Comics have seized center stage at the venerable British Library in London this summer in an exhibition celebrating the history of British comics and the work of British creators. Subtitled, 'Art and Anarchy in the UK', the Comics Unmasked exhibition places an emphasis on protest, outsider culture, and anti-authoritarian voices.
Curated by Adrian Edwards, Paul Gravett, and John Harris Dunning, Comics Unmasked draws heavily on the British Library's own collection to establish and define Britain's relationship to the comics art form -- stirring up nostalgia, scandal, and some surprising discoveries along the way. And Kieron Gillen's giant head.
We make a regular practice at ComicsAlliance of spotlighting particular artists or specific bodies of work, but because cartoonists, illustrators and their fans share countless numbers of great images on sites like Flickr, Tumblr, DeviantArt and seemingly infinite art blogs that we’ve created Best Art Ever (This Week), a weekly depository for just some of the pieces of especially compelling artwork that we come across in our regular travels across the Web. Some of it’s new, some of it’s old, some of it’s created by working professionals, some of it’s created by future stars, some of it’s created by talented fans, and some of it’s endearingly silly. All of it’s awesome.
In yet another example of things "I never knew about but now I really wish had happened," artist Brendan McCarthy was once commissioned to create development art for a never completed '90s film adaptation of Kenneth Grahame's classic novel The Wind In The Willows. McCarthy recently decided to share the art via his Facebook page, and it's pretty fantastic.
We didn't realize when we set out to list our favorite comic books of 2012 that it had been such a fun year to be a fan of the medium that we all love so much. The last twelve months offered readers a wide variety of work ranging from the most crowd-pleasing superhero epics to the most idiosyncratic of indies; the return of much missed mangaka and the emergence of exciting new talent; a new crowd-sponsored visibility for self-publishing; and the ascension of the fan artist from bedroom dreamer to Tumblr tycoon. It was a busy a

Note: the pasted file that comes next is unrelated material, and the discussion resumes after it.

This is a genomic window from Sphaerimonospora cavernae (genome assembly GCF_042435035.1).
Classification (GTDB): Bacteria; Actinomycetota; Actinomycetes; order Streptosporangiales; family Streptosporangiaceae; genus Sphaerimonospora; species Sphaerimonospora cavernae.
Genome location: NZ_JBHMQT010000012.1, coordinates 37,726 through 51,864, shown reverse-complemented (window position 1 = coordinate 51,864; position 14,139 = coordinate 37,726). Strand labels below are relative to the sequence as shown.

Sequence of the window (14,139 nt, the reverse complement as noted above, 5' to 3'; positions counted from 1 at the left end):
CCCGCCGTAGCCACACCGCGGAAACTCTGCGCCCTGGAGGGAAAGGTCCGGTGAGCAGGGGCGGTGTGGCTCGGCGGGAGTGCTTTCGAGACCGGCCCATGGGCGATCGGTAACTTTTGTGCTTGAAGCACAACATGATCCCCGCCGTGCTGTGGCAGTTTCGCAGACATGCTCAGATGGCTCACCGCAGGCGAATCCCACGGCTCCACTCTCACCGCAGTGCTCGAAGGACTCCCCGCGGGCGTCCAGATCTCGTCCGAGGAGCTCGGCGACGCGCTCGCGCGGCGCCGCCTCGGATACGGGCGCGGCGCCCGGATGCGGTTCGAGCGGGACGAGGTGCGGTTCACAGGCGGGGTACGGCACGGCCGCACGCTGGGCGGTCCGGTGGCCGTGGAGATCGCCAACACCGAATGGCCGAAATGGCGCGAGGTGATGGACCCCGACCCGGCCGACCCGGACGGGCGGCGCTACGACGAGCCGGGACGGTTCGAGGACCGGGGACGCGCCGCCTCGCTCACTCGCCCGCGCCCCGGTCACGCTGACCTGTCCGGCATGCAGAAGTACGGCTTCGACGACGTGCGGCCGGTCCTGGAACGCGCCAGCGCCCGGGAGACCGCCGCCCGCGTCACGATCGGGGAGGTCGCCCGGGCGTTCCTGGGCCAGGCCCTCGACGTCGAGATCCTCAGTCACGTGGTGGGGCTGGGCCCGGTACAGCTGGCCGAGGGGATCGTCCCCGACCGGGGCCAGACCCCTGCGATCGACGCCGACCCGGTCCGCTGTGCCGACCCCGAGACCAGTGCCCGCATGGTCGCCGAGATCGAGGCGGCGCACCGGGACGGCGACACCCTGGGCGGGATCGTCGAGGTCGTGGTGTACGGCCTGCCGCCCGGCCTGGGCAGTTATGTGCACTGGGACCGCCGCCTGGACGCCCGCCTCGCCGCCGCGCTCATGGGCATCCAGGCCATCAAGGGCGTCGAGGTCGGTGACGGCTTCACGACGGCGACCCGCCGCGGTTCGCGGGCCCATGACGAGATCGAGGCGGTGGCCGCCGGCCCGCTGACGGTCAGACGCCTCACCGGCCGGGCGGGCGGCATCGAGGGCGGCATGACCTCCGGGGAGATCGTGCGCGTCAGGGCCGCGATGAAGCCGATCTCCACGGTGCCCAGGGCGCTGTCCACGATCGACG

We've given Brendan McCarthy and Al Ewing's fantastical The Zaucer of Zilk series a fairly thorough look over the past few weeks, previewing it's initial installment and contemplating its subjectmatter with an essay by David Brothers. You might even say we've been under its spell. Originally unveiled as a standalone tale by 2000 AD and Rebel
Comic wizards Brendan McCarthy and Al Ewing's original 2000 AD tale of a magical man and his realm-saving exploits is headed back to comic stores as a standalone two-issue miniseries this Wednesday in The Zaucer of Zilk #1 from IDW and Rebellion Publishing. The 30-page first installment int
Published between 2004 and 2006, Solo was a DC Comics anthology series with an innovative twist: each issue was created from the ground up by a single cartoonist and collaborators of his own choosing. Edited by DC's head art
Parody: Marvel has announced the release of a new parody one-shot: "Who Won't Wield the Shield," with stories by Matt Fraction, Jason Aaron, and Stuart Moore. The standout seems to be the Fraction story, which has art by Brendan McCarthy ("Spider-Man: Fever") and stars "Dr. Stephen Rogers, transformed by the Super-Satan formula i
There's been some rumors about Brendan McCarthy -- whose art you may remember from that amazing "Spider-Man: Fever" preview -- pitching "Paradax," his two-issue 1986 superhero comic with writer Peter Milligan, as an animated series. Given the
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